I’d continued to machine some of the designs I’d created in VCarve, inspired by ideas I’d seen in Pinterest and other online sites. As an avid Watford fan I had taken an image of the club badge and imported into the design programme, converted it to vectors and worked out the tool-paths needed to create a 2.5D version of the badge. I then set the machine up to create the model using a scrap piece of MDF, securing the wood down using masking tape and super glue (an idea I’d seen on YouTube).
Another one of the Pinterest ideas I’d seen was a wooden clock with the numbers cut out so I thought I’d give it a go. I used VCarve to outline the design and found a bit of pine which was an ideal size for the job. Again, I set up the tool-paths and sent the instructions to the machine. I will admit that watching the CNC follow the paths is mesmerising as it slowly reveals the piece you’ve created. I also added some VCarve text to the centre and amazingly I had a completed clock.
I’d purchased a cheap quartz clock from Ebay and soon had a working timepiece hanging from my garage wall.
Buoyed on from the successes I’d had so far, I decided to try making a newer version of the joined hearts, using a slightly thicker piece of oak. I had changed the design in VCarve to improve the shape and make the base more sturdy. Again, I secured the timber on the board using my tape and superglue trick and set the machine going.
And then disaster struck.
I then ran the file again, without the wood, trying to understand what had gone wrong. This time the machine went haywire, with the router plunging straight into the spoil board. I sent the machine back to home but forgot to switch off the router and it cut a channel the length of the board below and then proceeded to start drilling into the MDF beneath, causing a small amount of smoke. I cut the power to the router, hit the emergency button, which switches off the power to the duet board and killed all processes running.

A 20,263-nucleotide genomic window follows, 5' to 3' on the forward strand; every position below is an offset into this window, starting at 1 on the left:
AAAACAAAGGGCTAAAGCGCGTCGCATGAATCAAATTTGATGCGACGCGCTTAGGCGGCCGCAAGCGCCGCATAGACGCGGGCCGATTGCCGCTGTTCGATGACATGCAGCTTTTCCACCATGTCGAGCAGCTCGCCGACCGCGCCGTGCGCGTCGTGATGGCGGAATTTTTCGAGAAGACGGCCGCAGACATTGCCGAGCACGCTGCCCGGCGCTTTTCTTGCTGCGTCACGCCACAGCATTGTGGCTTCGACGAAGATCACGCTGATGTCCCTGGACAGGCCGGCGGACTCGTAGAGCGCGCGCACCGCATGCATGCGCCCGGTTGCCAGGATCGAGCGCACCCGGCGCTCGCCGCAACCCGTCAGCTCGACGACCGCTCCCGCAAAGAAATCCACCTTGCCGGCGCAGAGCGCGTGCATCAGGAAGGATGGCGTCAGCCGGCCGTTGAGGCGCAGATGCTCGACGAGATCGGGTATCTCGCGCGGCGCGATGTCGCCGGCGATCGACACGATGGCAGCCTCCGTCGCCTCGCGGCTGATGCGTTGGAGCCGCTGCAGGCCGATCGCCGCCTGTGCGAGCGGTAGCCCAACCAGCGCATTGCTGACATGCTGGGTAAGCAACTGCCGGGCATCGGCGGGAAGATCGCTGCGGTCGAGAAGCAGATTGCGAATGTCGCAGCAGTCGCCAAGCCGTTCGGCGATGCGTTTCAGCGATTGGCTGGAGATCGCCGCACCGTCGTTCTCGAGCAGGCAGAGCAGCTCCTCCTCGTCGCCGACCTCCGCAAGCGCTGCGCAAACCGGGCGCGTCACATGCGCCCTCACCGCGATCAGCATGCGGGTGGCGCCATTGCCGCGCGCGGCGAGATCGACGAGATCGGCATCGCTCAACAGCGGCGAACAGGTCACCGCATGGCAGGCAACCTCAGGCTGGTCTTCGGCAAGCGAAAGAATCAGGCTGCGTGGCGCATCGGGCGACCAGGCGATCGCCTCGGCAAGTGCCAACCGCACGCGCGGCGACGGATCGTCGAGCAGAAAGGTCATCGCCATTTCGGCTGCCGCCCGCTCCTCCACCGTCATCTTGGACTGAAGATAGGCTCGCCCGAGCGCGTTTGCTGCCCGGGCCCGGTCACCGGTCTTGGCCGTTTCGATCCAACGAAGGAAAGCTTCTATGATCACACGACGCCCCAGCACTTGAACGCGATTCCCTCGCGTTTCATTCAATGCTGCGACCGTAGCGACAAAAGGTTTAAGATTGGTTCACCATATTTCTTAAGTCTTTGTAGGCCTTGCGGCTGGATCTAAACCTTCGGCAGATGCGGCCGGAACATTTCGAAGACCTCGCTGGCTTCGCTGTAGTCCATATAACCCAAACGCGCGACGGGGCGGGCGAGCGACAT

I then went about testing the safety switches, which should have prevented this incident from occurring and found that one of the wires to the Z Axis arm had been severed by the wheels. This meant the CNC couldn’t detect when the router had reached the bottom of it’s reach and tried to drill through the spoil board and, if I’d not stopped it, my bench too!
Next, was to try the machine out in cutting acrylic (perspex) having bought a sheet of A3 from Ebay for £6. Again, I wanted to have a go at making a clock as I’d seen a great design on Pinterest and thought I could reproduce it in plastic. The router bits I’d bought from Oooznest were idea for cutting acrylic and make quick work of the design I’d created in VCarve Desktop.
I used another of the quartz clocks I’d bought from Ebay and presented it to Tina, as she’d said she needed one in her sewing room. I was pleased with the look, although next time I may try to add an LED to back light the numbers, to help them stand out a bit.
So I was really now progressing my designs into reality and getting pleasing results so I decided to get a bit more ambitious and create a crib board for my dad’s birthday, taking the idea from the Vectric website.
More of this on my next update.